With an estimated fortune of just under $1.7 billion, Ihor Kolomoisky is among Ukraine’s top five richest citizens. Over the weekend he was arrested by Ukraine authorities on an array of fraud and money laundering charges, at a sensitive moment the government is trying to show the world it can tackle deeply rooted corruption.
A Saturday statement from the Security Service of Ukraine (SBU) said that the billionaire, referred to as the “de facto owner of a large financial and industrial group” – had allegedly tried to launder over 500 million Ukrainian hryvnia ($13.5 million) by “transferring it abroad, while using the infrastructure of banking institutions controlled by him.”
A Kyiv court has ordered him to pretrial detention for two months amid an ongoing investigation, with bail having been set at a whopping $14 million.
Importantly, The New York Times in its Tuesday coverage of Kolomoisky’s arrest highlighted that he was an early major backer of now President Volodymyr Zelensky who had a hand in bringing him to power. He’s also widely believed to have funded extremist private militia armies at various times.
Writes the NY Times: “His business interests have included oil and banking, and he was once considered a patron of Mr. Zelensky, a former comedian whose popular shows were broadcast on Mr. Kolomoisky’s television channel before he successfully ran for the presidency.”
And further very revealing details are included in the Times report as follows:
Suspicions of corruption and embezzlement have dogged Mr. Kolomoisky for years. In 2017, he left Ukraine for Switzerland and Israel after the government of then-President Petro O. Poroshenko seized a bank he co-owned and accused him of a large-scale fraud that threatened to destabilize Ukraine’s economy.
He returned in 2019 after Mr. Zelensky’s defeat of Mr. Poroshenko, raising fears that his ties to the new president would help him regain his economic and political clout.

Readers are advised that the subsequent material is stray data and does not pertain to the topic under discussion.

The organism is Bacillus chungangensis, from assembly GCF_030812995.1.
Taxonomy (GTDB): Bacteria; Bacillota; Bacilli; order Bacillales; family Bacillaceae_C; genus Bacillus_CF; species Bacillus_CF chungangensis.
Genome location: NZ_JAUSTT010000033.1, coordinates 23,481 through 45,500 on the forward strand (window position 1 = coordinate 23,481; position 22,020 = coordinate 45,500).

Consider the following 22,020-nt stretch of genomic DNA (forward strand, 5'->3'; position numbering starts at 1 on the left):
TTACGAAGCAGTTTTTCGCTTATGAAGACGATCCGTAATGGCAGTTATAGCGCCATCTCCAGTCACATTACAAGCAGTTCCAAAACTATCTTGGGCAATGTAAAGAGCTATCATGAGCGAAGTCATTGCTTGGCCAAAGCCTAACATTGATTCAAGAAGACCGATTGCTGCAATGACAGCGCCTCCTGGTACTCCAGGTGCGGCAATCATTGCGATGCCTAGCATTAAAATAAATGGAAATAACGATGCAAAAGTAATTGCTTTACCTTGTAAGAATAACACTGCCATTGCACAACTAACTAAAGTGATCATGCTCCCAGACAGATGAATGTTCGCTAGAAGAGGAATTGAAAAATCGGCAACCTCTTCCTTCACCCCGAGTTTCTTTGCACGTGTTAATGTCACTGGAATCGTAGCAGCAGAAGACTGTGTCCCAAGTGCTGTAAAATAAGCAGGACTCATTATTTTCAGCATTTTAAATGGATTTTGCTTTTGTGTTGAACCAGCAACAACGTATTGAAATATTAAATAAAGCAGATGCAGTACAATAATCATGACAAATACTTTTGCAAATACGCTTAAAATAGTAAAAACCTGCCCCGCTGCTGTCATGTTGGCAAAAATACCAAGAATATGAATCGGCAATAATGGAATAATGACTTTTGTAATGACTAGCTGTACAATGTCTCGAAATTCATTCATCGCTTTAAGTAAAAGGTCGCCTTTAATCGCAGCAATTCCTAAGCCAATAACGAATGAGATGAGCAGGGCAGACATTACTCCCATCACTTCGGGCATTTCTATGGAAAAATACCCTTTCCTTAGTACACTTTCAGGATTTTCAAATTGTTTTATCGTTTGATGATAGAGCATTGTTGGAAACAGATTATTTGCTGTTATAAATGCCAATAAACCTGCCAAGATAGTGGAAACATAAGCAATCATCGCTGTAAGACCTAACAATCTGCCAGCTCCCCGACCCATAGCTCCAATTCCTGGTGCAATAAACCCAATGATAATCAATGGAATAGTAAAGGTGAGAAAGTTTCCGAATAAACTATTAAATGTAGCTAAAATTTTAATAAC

So naturally, Western mainstream press is now presenting this as a “big fish” prosecution showing Zelensky is getting “tough” and finally going gloves-off on exposing long-standing corruption.
The timing is also interesting given Zelensky just sacked his own defense minister, an announcement which came the same weekend as billionaire Kolomoisky’s arrest. “This week, parliament will be asked to make a personnel decision … I have decided to replace the minister of defense of Ukraine. Oleksii Reznikov has gone through more than 550 days of full-scale war,” Zelensky said over the weekend.
And guess who was degrees of separation away from Hunter Biden, related to shady Bursima relationships? “Besides being connected through the Burisma energy giant, Hunter Biden did business with Igor Kolomoisky’s bank,” one prior report reads.
As for the dismissed defense minister, Reznikov was at the center of an anti-graft probe into the military’s paying inflated prices for imported items, sometimes at triple or more the cost, the profits of which are believed to have lined the pockets of top military officials. There’s also the recent recruiting scandal, where top military recruiters were given large bribes to allow individuals to avoid conscription.
In the backdrop is Ukraine’s application to join the European Union. Of course, the fact that Ukraine tops the list of Europe’s most corrupt societies will remain a major hurdle likely for years to come.
Russian media has meanwhile pointed out that Kolomoysky has personally entered the political arena at times, and that his money has hugely impacted the country in ways known and unknown:
Kolomoysky burst on to the political scene in 2014, when he was appointed governor of the southeastern Dnepropetrovsk Region following a Western-backed coup in Kiev. A year later, however, he was dismissed from his post over a conflict with then-Ukrainian President Pyotr Poroshenko amid a struggle for control of Ukrnafta and state-owned oil pipeline operator Ukrtransnafta.
In 2016, Ukrainian authorities also nationalized Kolomoysky’s PrivatBank, after declaring it a major threat to the country’s financial system, following allegations of large-scale fraud.
Kolomoysky is also widely considered to have played a major role in the rise to power of President Vladimir Zelensky. Before launching his political campaign in 2019, Zelensky was a comedian, whose show was hosted by a Kolomoysky-controlled media holding. The magnate himself said he “wanted” Zelensky to become president, but denied close contacts with him.
In this particular case it’s very likely Washington has brought pressure to bear on Kyiv, given that as far back as 2021 the US State Dept. sanctioned Kolomoysky and his family members. A US statement at the time said he was engaged “in corrupt acts that undermined rule of law and the Ukrainian public’s faith in their government’s democratic institutions.”